The consent decree, signed by Judge Gustavo A. Gelpi of the U.S. District Court for the District of Puerto Rico on January. 17, 2013, prohibits Jonlly Fruits, Inc. (Jonlly), and its President, Bartolo Pérez Román from distributing of their fruit and juice products sold under Jonlly’s own label, as well as “Natural Tropic,” “Selectos,” and several other private-label brands.
The consent decree was described as “somewhat unusual” by Ricardo Carvajal from Hyman, Phelps & McNamara in the FDA Law Blog.
“The Labeling Expert must review all of the labels and submit a written report to the Defendants and FDA. The Defendants must also retain sanitation and HACCP experts,” wrote Carvajal.
Jonlly’s and its president have a “long history of violating the Federal Food, Drug, and Cosmetic Act (the Act), by failing to comply with current good manufacturing practice (cGMP) and the juice Hazard Analysis Critical Control Point (HACCP) regulations”, according to statement from the FDA.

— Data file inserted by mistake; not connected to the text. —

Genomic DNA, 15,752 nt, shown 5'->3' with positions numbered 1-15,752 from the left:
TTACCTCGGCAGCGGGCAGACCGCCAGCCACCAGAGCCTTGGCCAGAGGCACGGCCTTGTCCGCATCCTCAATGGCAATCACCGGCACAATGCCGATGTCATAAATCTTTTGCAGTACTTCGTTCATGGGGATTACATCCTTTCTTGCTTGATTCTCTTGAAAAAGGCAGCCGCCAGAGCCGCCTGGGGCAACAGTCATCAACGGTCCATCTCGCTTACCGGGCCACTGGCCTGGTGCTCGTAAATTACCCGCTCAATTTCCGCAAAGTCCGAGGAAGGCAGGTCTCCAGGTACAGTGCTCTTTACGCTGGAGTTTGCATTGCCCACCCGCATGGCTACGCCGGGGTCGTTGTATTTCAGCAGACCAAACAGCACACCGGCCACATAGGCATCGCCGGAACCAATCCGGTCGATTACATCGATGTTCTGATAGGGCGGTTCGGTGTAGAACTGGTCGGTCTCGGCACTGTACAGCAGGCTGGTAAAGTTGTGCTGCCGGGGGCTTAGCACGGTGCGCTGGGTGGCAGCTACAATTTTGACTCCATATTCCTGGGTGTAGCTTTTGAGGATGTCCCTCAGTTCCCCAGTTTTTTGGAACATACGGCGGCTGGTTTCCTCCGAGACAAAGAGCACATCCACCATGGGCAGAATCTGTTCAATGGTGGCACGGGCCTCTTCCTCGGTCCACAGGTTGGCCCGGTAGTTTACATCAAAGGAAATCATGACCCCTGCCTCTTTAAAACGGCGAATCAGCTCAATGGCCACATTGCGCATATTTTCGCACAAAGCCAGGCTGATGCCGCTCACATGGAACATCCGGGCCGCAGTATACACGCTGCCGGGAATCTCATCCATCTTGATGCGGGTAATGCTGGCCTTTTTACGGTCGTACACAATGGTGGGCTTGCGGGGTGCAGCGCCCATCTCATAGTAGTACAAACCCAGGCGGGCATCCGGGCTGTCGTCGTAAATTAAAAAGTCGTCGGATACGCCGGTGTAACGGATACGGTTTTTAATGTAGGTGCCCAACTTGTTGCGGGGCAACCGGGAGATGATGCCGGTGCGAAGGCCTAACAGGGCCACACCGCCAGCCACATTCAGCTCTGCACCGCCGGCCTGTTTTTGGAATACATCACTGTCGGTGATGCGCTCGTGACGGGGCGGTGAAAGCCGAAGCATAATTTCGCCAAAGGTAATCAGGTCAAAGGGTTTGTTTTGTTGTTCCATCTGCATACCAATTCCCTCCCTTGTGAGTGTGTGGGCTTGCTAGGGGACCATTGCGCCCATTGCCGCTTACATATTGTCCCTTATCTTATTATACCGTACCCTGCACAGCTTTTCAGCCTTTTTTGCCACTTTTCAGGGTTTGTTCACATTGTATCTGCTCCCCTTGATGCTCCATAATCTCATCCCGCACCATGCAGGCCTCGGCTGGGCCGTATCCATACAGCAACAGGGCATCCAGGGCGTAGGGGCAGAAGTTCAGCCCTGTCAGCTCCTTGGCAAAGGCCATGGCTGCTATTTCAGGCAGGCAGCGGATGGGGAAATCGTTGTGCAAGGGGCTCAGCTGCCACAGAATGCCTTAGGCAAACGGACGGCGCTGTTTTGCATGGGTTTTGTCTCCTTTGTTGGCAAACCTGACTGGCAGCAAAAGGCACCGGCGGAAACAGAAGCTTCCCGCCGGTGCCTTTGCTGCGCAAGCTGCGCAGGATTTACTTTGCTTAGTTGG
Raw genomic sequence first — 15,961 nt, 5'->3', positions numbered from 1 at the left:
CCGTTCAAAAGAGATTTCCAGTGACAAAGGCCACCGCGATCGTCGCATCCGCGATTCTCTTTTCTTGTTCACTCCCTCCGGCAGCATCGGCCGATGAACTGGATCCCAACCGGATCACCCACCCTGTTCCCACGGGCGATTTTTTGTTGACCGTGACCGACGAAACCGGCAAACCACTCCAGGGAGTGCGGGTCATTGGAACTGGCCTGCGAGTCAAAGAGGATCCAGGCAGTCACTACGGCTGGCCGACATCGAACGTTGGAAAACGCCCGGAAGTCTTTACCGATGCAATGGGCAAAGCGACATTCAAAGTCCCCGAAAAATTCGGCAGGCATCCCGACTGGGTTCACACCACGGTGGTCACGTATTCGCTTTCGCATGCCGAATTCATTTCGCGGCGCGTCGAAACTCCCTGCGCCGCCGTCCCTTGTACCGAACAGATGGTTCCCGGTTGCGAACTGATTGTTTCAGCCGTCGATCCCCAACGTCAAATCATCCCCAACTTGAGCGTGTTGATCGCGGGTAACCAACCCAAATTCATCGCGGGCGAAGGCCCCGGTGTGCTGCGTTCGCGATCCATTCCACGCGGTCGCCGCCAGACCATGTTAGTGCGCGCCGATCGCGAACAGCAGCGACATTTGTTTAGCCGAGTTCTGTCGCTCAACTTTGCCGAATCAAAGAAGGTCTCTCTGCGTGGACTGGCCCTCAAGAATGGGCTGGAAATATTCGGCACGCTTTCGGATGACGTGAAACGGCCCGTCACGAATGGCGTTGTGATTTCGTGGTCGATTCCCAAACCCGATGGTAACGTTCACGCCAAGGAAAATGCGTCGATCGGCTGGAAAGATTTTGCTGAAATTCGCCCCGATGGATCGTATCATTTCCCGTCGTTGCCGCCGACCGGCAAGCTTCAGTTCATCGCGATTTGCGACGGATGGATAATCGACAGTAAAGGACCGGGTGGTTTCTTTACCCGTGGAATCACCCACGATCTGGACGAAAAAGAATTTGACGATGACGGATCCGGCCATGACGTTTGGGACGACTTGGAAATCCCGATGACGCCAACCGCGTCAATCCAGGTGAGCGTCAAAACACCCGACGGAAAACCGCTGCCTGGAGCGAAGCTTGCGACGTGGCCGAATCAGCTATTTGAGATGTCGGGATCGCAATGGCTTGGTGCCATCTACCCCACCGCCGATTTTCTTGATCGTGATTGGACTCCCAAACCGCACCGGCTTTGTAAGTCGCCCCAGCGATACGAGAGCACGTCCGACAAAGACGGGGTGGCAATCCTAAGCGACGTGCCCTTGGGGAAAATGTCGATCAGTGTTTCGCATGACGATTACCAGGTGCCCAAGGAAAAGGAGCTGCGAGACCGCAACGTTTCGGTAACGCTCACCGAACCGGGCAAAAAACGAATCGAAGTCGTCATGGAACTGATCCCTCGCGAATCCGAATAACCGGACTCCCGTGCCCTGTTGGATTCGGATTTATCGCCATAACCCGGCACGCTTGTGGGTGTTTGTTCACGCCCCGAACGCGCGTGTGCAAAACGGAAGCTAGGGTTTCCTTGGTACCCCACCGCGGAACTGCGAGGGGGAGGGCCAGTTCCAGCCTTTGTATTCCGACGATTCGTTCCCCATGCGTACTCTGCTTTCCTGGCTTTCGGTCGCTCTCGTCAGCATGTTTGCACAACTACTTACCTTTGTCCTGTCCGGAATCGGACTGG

“Our investigators recently inspected the firm and, along with the labeling violations, found mold on a grinder, rust on a bottle-capping machine and rodents in the processing area,” said Melinda K. Plaisier, the FDA’s acting associate commissioner for regulatory affairs.
“Today’s aggressive enforcement action demonstrates that the FDA remains vigilant in protecting consumers from products that do not meet federal standards for food safety.”
Justin Prochnow, a shareholder based in the Denver office of law firm Greenberg Traurig told FoodNavigator-USA that FDA has definitely gotten more aggressive with injunctions and consent decrees during the course of the last six months.
Other recent examples include Venus Pharmaceuticals, a NY-based dietary supplement company, that was hit with a consent decree in October 2012, and was required to engage an external GMP auditor to ensure compliance.
Another dietary supplement company, Alternative Health & Herbs Remedies of Albany, Oregon, was hit with an injunction around in October 2012. The terms of that injunction require product claims to be assessed by an expert before the FDA authorizes a resumption of operations.
“If FDA gets a response to a warning letter that it doesn’t like, then it’s going after the companies with injunctions and consent decrees,” said Prochnow.